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May be, but this "j" upvalue is not referenced at all in the function; there's then no point at all to create a new separate closure for each distinct value of the const "j".

All this causes unnecessary stress on the memory allocator (and later on the garbage collector): imagine that instead of performing 2 loops, you loop one million times, it will then allocate one million objects with needless contents for the distinct j constant never used: that's what I all a regression, which can be severe and can affect serious projects, where there are lot of loops spread everywhere and the regression will create really too many needless distinct closures, causing a severe degradation in terms of memory usage.

In fact a compiler should make all efforts possible to reduce what is not needed to include at all in the set of upvalues of all closures (this is what _javascript_ does by default and it is even part of its core specifications).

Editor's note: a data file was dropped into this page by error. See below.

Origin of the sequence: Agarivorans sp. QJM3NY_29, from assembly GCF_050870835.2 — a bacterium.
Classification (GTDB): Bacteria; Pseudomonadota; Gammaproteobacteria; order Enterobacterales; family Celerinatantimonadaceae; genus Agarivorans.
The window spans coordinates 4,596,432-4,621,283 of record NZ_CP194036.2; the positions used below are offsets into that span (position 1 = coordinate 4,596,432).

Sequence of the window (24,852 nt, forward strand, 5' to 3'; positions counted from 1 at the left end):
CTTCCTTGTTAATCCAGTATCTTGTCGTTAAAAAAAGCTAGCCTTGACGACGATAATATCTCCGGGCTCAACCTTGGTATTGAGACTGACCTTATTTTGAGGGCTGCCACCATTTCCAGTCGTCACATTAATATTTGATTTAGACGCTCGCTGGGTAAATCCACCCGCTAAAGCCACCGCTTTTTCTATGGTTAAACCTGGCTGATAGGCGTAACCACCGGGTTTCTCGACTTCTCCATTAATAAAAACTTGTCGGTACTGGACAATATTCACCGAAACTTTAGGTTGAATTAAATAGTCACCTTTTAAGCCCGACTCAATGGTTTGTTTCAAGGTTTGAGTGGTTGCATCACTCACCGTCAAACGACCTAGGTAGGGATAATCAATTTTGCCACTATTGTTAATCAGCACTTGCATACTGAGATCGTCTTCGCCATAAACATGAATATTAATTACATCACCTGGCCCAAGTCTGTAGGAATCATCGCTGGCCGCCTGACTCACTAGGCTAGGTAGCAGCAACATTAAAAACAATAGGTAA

Then if the generated reduced closures are identical, there's no need at all to duplicate them. In the example given, the closure should always have an empty set of upvalues, so the same function closure can be safely shared: the value of j does not matter at all, it's never accessed, never needed by the function body.

So I consider this to be a severe regression bug in Lua 5.4.

Le jeu. 8 août 2019 à 23:06, Soni "They/Them" L. <> a écrit :

On 2019-08-07 8:28 p.m., Egor Skriptunoff wrote:
> t = {}
> for j = 1, 2 do
>    t[j] = function(x) return 2*x end
> end
> print(t[1] == t[2])
> Lua 5.1    false
> Lua 5.2    true
> Lua 5.3    true
> Lua 5.4    false
> It seems that the equality between function values has returned back
> to its Lua 5.1 semantics.
> 1)
> Why "function values caching" has been removed from Lua 5.4?
> 2)
> Could we rely on the fact that in Lua 5.4+ any created function is
> unique value?

Lua 5.4 has const locals in loops. Each loop iteration gets a new j,
which is const.

That just means each closure is using a different upvalue, and gets
closed on each loop iteration. Try calling them!

(Well, I could be wrong, I guess. Correct me if I'm wrong.)